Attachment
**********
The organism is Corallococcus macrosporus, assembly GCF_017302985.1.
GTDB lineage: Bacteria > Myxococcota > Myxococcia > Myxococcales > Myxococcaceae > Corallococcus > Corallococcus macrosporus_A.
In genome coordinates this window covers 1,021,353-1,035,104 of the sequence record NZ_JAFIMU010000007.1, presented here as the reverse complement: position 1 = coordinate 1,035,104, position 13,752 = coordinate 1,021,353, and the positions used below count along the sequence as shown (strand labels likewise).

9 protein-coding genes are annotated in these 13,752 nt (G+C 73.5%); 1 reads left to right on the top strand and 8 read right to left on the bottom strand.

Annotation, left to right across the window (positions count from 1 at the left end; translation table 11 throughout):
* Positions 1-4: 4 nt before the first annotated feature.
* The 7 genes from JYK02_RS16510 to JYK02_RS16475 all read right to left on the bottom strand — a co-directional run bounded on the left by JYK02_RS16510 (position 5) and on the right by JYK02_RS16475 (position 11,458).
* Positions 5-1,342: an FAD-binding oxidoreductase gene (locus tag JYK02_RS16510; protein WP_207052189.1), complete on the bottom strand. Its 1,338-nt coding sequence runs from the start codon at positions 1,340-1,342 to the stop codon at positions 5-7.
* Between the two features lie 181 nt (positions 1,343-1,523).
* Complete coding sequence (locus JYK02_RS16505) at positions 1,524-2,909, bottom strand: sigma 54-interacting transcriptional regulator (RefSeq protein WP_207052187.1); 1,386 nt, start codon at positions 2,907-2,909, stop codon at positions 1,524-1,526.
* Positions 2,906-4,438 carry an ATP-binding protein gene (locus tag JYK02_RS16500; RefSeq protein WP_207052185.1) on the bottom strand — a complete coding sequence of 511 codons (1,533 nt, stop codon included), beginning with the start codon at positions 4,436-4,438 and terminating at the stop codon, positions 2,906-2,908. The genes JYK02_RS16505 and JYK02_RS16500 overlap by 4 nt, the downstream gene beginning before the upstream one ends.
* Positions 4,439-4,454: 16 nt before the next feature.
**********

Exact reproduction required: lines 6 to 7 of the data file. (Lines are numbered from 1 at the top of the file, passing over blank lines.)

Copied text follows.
* Positions 1-4: 4 nt before the first annotated feature.
* The 7 genes from JYK02_RS16510 to JYK02_RS16475 all read right to left on the bottom strand — a co-directional run bounded on the left by JYK02_RS16510 (position 5) and on the right by JYK02_RS16475 (position 11,458).